The current hour is 22:34, Mountain Standard Time.

To my left lies a half-full carton of King Soopers brand almond milk nestled close to a tower of Kroger Crispy Rice.  On my right sits a curvy white bowl where these two simple ingredients couple in a whispering orchestra of snaps, crackles and pops.  The residue reveals a dozen stranded grains, those fortunate survivors of my mouth-attack; (wait, can anybody actually eat every single krispie?  In a cereal apocalypse, these fuckers would be the first to survive and the fittest to repopulate.  Good luck Cocoa Puffs).  I swivel in a fancy computer chair sporting only boxers, winding down after a three mile uphill run. And for the record, I stink like hell, so don’t start thinking all sexy.

It is Wednesday, the 7th of March 2012, and I’m halfway through another suicide semester.

During this time, my life tends to go a little something like this:

7:30, wake up.  Shower, shave, brush teeth.  Hobble towards fridge for food.  Turn on computer.  Facebook.  Check e-mail.  Eat food.  Read.  Drink water.  Take vitamins.  Pull out homework.  Do homework.  Read.  Facebook.  Figure out wardrobe.  Think about who I see today in order to further decide on wardrobe.  Put on cologne.  Go back to bathroom, check face, check hair, check teeth.  Finish homework.  Pack up backpack. Walk to bus.  Wait for bus.  Think about the world.  Look at the mountains.  Bus comes. Flash bus pass.  Strut my shit while searching for a seat.  Sit down.  Peoplewatch.  Get off bus.  Walk to first class.  Strut my shit.  Take out notes.  Drink water.  Leave first class.  Strut shit.  Second class.  Talk.  Take notes.  Eat an apple.  Leave.  Strut my shit. Third class.  Eat a Snickers.  Take notes.  Leave.  Strut shit towards bus stop. Peoplewatch.  Bus pass, walkway, seat.  Walk home.  Think about my day.  Make lunch. Play Gears of War.  Play guitar.  Get on computer.  Leave house.  Get in car.  Drive to work. Work. Think about kids.  Think about the world.  Play. Leave work.  Come home. Order food, make food, or skip dinner.  Relax.  Pull out homework.  Read.  Write.  Take notes.  Go to gym.  Do gym.  Listen to music.  Peoplewatch.  Come home.  Shower. Facebook.  Eat cereal.  Go to bed.  Think about life.  Think about sleeping by myself. Think about my pillow.  Roll over.  Sleep.  Repeat.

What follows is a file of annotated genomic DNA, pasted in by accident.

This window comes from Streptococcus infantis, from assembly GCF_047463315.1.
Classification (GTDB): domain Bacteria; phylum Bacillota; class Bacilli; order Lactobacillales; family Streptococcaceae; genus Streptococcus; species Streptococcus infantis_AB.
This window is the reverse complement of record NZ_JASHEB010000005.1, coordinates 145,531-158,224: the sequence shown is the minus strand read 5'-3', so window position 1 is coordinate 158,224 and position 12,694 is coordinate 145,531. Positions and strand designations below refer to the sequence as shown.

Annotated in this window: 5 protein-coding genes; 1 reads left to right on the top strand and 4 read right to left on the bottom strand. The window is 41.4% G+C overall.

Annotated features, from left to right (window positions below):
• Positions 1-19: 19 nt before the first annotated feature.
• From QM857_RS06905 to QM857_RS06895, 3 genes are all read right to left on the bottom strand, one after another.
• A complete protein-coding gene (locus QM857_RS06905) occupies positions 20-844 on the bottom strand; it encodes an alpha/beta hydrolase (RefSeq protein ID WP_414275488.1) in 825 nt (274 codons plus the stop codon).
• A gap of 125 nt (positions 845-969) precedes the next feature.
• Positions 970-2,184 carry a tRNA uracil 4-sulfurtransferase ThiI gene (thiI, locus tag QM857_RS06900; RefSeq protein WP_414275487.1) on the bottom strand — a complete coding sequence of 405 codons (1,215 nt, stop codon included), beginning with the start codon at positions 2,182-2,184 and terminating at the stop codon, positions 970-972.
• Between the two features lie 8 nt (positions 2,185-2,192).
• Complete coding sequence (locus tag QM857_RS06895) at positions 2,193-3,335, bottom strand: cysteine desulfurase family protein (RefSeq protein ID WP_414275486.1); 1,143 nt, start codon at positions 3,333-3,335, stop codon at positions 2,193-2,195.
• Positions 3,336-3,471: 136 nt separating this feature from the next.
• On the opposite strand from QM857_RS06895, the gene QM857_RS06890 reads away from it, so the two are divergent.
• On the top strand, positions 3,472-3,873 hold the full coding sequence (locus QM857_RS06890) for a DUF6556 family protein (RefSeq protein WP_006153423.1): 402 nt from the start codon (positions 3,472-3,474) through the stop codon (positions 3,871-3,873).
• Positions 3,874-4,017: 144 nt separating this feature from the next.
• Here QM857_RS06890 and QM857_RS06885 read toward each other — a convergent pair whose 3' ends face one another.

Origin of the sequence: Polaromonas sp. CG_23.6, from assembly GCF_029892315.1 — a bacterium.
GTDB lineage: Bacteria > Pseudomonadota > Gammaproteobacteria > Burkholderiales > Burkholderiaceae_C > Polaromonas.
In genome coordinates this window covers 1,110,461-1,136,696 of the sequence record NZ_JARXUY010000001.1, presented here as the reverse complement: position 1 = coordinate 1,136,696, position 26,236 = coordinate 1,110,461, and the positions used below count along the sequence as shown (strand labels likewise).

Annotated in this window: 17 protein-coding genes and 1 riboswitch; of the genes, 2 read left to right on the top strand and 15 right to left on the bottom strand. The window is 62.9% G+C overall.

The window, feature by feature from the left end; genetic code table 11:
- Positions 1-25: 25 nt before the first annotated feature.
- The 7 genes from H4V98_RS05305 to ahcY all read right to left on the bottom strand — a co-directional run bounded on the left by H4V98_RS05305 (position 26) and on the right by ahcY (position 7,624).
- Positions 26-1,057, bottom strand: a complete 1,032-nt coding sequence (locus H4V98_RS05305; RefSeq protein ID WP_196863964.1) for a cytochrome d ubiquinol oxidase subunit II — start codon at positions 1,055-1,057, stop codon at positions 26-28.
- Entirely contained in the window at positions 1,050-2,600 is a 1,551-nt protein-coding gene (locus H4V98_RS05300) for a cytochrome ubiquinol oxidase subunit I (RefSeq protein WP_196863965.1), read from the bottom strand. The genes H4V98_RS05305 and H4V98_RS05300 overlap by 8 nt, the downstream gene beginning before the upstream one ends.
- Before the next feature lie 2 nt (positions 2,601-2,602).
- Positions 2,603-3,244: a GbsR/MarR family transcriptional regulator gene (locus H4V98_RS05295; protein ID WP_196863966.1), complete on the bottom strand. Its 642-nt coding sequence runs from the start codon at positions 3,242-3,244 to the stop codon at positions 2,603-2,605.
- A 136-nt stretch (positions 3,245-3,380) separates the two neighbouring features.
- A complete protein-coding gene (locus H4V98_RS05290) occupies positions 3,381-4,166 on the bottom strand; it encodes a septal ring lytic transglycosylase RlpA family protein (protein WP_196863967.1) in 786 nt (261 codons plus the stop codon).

Damn, thanks for reading all that.  Sure, it sounds monotonous, but it’s a routine, and at the core of every repeated day lies some sort of established pattern.  And of course all the oddities that freckle the day keep it worthwhile, but for the most part I have just sketched my every Monday Tuesday Wednesday Thursday Friday.  Hell, at the rate at which these weeks fly by, I would be more inclined to use that routine to describe one extremely long day opposed to the length of a week.  And with each new week that passes, the workload grows.  I can’t say what will happen come the end of April, but I imagine it being just like my run earlier this evening: a constant uphill struggle.  The weekend is an entirely different monster, though, and thankfully so.  It keeps people sane.  We need our release.  We need a checkpoint, even if it just means we’re now closer to returning to the race.  But you know what I’ve noticed lately?

Nowhere in my day-to-day do I leave space for anybody else.

Oh Sam.  You selfish prick!

Hey now.  Before the gavel can proclaim death to my social world, I’d like to call upon myself to testify.